In a statement to the Mercury, Japanese Garden Communications Manager Will Lerner wrote the garden "deeply values its employees and respects their right to engage in protected union activity." He also said starting last December—following a Mercury investigation detailing employee concerns about the garden's workplace culture—the organization "initiated an active listening campaign to hear and address employee concerns." 

"As a result, we have implemented several operational initiatives that prioritize and support staff," Lerner wrote. "As a cultural institution that believes in the power of dialogue, we look forward to productive conversations with these individuals that honors them, demonstrates our care for all our employees, and allows us to continue to serve our community." 

The December Mercury article outlines several issues employees reported about their workplace, including concerns about racial insensitivity from Japanese Garden leadership. Staff members were particularly concerned about the garden's CEO, Steve Bloom, and then-board president Drake Snodgrass, using anti-Japanese slurs while talking about the history of the Japanese Garden. Employees told the Mercury when they asked Bloom and Snodgrass to use different language, they were met with hostility.

Shortly after the Mercury published our investigation, Bloom and Snodgrass published a letter pledging to stop using the racial epithet. 

"Recently, our internal community has raised issues publicly that have caused us to step back and consider how we share the important lessons our Garden is intended to teach," the letter stated. "Through listening and dialog, we have come to understand that our internal community is right...we pledge never to use that slur in telling our story by anyone who has not experienced its use firsthand. We deeply apologize to anyone this may have hurt or offended and we ask for your forgiveness."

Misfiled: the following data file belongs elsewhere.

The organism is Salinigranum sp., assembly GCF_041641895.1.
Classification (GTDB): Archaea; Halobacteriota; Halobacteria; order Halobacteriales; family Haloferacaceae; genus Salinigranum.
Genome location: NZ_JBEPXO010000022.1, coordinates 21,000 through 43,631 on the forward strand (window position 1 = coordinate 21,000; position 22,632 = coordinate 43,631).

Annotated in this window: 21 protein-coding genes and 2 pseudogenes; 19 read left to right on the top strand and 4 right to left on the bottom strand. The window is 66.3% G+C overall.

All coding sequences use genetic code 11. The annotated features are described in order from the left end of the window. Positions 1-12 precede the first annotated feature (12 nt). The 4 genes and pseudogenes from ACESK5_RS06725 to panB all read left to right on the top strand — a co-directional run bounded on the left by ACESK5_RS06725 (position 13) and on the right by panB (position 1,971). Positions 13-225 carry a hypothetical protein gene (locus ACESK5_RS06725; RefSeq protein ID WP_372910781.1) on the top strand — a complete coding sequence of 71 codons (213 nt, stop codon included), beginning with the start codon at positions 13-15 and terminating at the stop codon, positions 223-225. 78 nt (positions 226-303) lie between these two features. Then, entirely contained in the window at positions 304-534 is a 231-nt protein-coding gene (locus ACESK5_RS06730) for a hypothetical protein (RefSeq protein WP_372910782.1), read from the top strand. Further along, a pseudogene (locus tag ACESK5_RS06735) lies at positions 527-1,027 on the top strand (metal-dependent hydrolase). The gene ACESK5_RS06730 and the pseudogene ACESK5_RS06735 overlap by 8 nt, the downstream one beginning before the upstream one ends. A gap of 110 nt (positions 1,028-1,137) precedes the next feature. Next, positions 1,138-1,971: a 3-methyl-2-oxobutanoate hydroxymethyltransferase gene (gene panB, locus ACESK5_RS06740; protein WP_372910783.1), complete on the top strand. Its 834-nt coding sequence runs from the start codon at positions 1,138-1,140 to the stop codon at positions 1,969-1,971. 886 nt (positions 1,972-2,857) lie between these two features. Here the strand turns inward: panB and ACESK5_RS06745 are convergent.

Employees say other workplace concerns haven't been properly addressed. Staff members reported an elitist attitude among the garden's management, evident by deep pay disparities between leadership and customer-facing staff. In the union's statement, employees said they appreciated the "well-intended gestures" from their management over the past few months, including "a slight cost of living increase, a listening session, and a new water fountain." But employees haven't found those changes adequate, and they want union protection and support during future negotiations. 

The union's bargaining unit currently consists of 19 employees from the garden's cafe and gift shop. Organizers initially hoped to include more workers in the unit, including gardeners and customer relations staff, but employees in those departments didn't express as clear of an interest in joining the union. However, organizers say there will be opportunities for more employees to join in the future. 

The union vote is set for June 6. Organizers are optimistic employees will vote "yes." 

"We love our work and care deeply about this community...[But] low pay and unfair working conditions have led to incredibly high staff turnover and burnout," employees wrote in a statement about the unionizing effort. "Some of the things we’ll be bargaining for are higher wages, fair scheduling, and a workplace safety committee."